Thursday, August 4, 2011

Pumpkin Progress

I've made some progress on my pumpkin I bought as a kit from Wicked Wool - it's amazing how much hooking I can get done on a road trip!  I love to read, and sometimes I get carsick when I'm reading, but apparently I can hook without too much trouble, so that's a plus.  My husband and three kids, ages 14, 12 and 8, made a 13-hour drive to Atlanta a couple of weeks ago, and in between cleaning up a car sickness issue with my youngest daughter (yes, it really happened) and determining how much time was left in the van before we arrived in Atlanta, I hooked.

I found that I like hooked pumpkins better than real ones.  They are easily managed and far less messy.

I started out with a couple of rows around the outline of my pumpkin, but I made a rookie mistake and used the brownish wool to do it.  After I had those first two rows, I started filling in ridges with some of the orange wool, and I realized that if indeed I was going to make this an orange pumpkin, I would need to put some orange around the outside.  I wish I would've followed Beth's example with the green pumpkin and hooked my ridges from the top to the bottom, but instead I did the outline first.  Then I added that extra row of orange, so it was starting to resemble a sweet potato more than a pumpkin.  I did the orange, but it took me a good row outside of my pattern.

I then filled in the areas between the ridges with the other wool in the kit.  There were some fun colors in there, and I was really happy with my finished pumpkin:

This is a little far away, but you can see the ridges in it.

This is a little closer to see the colors.  The kit had a neat burgundy plaid in it, and also some strips that are green.  I might not have selected those colors myself, but I like the effect in the finished pumpkin.  This has been a fun discovery in my hooking - taking strips of dyed wool and seeing the finished look when hooked.  I'm always amazed at how different a hooked strip looks from the original piece, and the different dimension the colors and patterns bring to the project.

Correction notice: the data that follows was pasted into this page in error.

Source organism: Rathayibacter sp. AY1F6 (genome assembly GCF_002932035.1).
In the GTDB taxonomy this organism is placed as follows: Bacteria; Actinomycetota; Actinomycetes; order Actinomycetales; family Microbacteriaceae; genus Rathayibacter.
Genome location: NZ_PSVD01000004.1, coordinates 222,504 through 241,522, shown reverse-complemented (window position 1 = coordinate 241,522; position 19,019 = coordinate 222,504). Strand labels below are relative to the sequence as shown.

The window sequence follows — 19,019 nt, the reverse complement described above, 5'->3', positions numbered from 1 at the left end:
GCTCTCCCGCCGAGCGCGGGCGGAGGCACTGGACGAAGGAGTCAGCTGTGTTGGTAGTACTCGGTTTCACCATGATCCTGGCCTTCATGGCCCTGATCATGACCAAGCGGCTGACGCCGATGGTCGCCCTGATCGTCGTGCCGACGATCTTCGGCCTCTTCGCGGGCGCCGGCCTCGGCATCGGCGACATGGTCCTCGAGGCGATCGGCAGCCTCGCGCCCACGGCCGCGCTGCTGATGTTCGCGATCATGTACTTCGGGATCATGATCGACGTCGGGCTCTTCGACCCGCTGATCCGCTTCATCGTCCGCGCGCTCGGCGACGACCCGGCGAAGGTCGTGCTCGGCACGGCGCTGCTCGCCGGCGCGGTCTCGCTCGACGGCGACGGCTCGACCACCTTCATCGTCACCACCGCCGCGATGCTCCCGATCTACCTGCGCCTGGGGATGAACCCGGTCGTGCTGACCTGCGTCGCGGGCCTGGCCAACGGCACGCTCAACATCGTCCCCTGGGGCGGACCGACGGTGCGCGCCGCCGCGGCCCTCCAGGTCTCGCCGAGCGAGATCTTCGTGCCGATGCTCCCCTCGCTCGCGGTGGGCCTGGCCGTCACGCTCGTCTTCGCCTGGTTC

I've discovered this is the truth-teller - the back of the project.  You can see the areas where I skipped or twisted the wool, and you can see how close I got to the sewn outline.  It's nice to have smaller projects like this so I can experiment with my hooking and get some practice in before I hit a bigger project.  I want to make a number of pumpkins in different colors and styles, but I don't know of a seller of linen or monk's cloth in my area.  There is a terrific store in Williamsburg, The Woolen Needle, also a distributor of Bee Line-Townsend products, but they are about an hour and a half away from me, and it's hard to get out that way often, so I need to find a supplier in the Quad Cities, or stock up at Sauder Village!!

My next step on my pumpkin is to cut around the edge, and sew the fabric on the back of it.  Then I fill it with rice or popcorn kernels, get the stem in and finish it off!  I also like this project because I won't be doing any binding.  Yay!  I have to admit, binding is my least favorite part.

I'm off to make this pumpkin 3-D.  I hope that's as easy as hooking it was!  I'm interested in other 3-D hooking projects - I have a sculpture of a pomegranate that I purchased from an artist friend of mine. 

It's about a foot tall, and now I'm dying to hook it.  It would be a fun one to do because of the variation in color in the reds, and I'm interested in dyeing.  Looks like I need to pop some popcorn and watch Gene Shepherd's dye videos at Internet Rug Camp!

But first, I have a pumpkin to finish.